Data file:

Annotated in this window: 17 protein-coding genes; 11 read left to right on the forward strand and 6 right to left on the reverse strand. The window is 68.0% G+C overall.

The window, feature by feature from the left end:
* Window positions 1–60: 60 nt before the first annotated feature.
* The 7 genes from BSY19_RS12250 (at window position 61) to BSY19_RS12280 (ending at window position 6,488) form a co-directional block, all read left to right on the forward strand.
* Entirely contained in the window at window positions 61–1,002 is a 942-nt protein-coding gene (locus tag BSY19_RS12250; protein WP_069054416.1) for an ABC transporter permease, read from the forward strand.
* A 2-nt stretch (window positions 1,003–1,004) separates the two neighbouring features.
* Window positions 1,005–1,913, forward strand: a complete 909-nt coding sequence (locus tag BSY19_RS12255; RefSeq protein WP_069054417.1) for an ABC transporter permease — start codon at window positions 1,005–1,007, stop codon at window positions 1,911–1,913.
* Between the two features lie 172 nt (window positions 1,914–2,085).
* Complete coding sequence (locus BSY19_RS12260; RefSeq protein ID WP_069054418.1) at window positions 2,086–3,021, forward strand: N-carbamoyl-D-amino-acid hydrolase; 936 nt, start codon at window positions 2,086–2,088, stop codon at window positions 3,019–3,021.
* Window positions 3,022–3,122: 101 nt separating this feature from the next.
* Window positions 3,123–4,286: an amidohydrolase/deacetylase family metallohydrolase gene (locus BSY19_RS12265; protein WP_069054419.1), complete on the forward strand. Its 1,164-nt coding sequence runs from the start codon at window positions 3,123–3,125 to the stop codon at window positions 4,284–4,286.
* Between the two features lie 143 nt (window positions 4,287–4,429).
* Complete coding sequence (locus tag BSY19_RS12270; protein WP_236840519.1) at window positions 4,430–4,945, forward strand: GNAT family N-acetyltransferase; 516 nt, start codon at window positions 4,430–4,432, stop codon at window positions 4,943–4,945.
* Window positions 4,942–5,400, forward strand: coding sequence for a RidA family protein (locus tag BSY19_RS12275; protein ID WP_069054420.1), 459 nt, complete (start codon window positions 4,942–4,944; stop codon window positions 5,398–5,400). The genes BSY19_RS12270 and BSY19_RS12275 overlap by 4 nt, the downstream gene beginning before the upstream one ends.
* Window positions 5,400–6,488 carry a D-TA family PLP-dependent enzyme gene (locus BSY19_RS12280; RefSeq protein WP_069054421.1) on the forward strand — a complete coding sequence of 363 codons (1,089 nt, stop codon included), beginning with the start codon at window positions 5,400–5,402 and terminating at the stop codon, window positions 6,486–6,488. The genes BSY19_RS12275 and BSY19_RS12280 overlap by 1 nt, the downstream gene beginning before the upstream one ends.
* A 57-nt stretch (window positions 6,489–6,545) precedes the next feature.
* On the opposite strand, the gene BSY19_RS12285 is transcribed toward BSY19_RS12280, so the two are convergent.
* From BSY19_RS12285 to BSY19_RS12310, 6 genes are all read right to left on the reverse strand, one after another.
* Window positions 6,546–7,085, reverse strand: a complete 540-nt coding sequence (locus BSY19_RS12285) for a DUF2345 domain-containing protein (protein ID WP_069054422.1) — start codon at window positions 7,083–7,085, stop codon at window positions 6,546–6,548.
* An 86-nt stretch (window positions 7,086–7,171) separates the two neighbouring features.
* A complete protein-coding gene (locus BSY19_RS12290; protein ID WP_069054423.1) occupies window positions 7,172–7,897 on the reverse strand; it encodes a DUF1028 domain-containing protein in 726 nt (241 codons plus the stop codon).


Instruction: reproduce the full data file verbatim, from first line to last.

Annotated in this window: 17 protein-coding genes; 11 read left to right on the forward strand and 6 right to left on the reverse strand. The window is 68.0% G+C overall.

The window, feature by feature from the left end:
* Window positions 1–60: 60 nt before the first annotated feature.
* The 7 genes from BSY19_RS12250 (at window position 61) to BSY19_RS12280 (ending at window position 6,488) form a co-directional block, all read left to right on the forward strand.
* Entirely contained in the window at window positions 61–1,002 is a 942-nt protein-coding gene (locus tag BSY19_RS12250; protein WP_069054416.1) for an ABC transporter permease, read from the forward strand.
* A 2-nt stretch (window positions 1,003–1,004) separates the two neighbouring features.
* Window positions 1,005–1,913, forward strand: a complete 909-nt coding sequence (locus tag BSY19_RS12255; RefSeq protein WP_069054417.1) for an ABC transporter permease — start codon at window positions 1,005–1,007, stop codon at window positions 1,911–1,913.
* Between the two features lie 172 nt (window positions 1,914–2,085).
* Complete coding sequence (locus BSY19_RS12260; RefSeq protein ID WP_069054418.1) at window positions 2,086–3,021, forward strand: N-carbamoyl-D-amino-acid hydrolase; 936 nt, start codon at window positions 2,086–2,088, stop codon at window positions 3,019–3,021.
* Window positions 3,022–3,122: 101 nt separating this feature from the next.
* Window positions 3,123–4,286: an amidohydrolase/deacetylase family metallohydrolase gene (locus BSY19_RS12265; protein WP_069054419.1), complete on the forward strand. Its 1,164-nt coding sequence runs from the start codon at window positions 3,123–3,125 to the stop codon at window positions 4,284–4,286.
* Between the two features lie 143 nt (window positions 4,287–4,429).
* Complete coding sequence (locus tag BSY19_RS12270; protein WP_236840519.1) at window positions 4,430–4,945, forward strand: GNAT family N-acetyltransferase; 516 nt, start codon at window positions 4,430–4,432, stop codon at window positions 4,943–4,945.
* Window positions 4,942–5,400, forward strand: coding sequence for a RidA family protein (locus tag BSY19_RS12275; protein ID WP_069054420.1), 459 nt, complete (start codon window positions 4,942–4,944; stop codon window positions 5,398–5,400). The genes BSY19_RS12270 and BSY19_RS12275 overlap by 4 nt, the downstream gene beginning before the upstream one ends.
* Window positions 5,400–6,488 carry a D-TA family PLP-dependent enzyme gene (locus BSY19_RS12280; RefSeq protein WP_069054421.1) on the forward strand — a complete coding sequence of 363 codons (1,089 nt, stop codon included), beginning with the start codon at window positions 5,400–5,402 and terminating at the stop codon, window positions 6,486–6,488. The genes BSY19_RS12275 and BSY19_RS12280 overlap by 1 nt, the downstream gene beginning before the upstream one ends.
* A 57-nt stretch (window positions 6,489–6,545) precedes the next feature.
* On the opposite strand, the gene BSY19_RS12285 is transcribed toward BSY19_RS12280, so the two are convergent.
* From BSY19_RS12285 to BSY19_RS12310, 6 genes are all read right to left on the reverse strand, one after another.
* Window positions 6,546–7,085, reverse strand: a complete 540-nt coding sequence (locus BSY19_RS12285) for a DUF2345 domain-containing protein (protein ID WP_069054422.1) — start codon at window positions 7,083–7,085, stop codon at window positions 6,546–6,548.
* An 86-nt stretch (window positions 7,086–7,171) separates the two neighbouring features.
* A complete protein-coding gene (locus BSY19_RS12290; protein ID WP_069054423.1) occupies window positions 7,172–7,897 on the reverse strand; it encodes a DUF1028 domain-containing protein in 726 nt (241 codons plus the stop codon).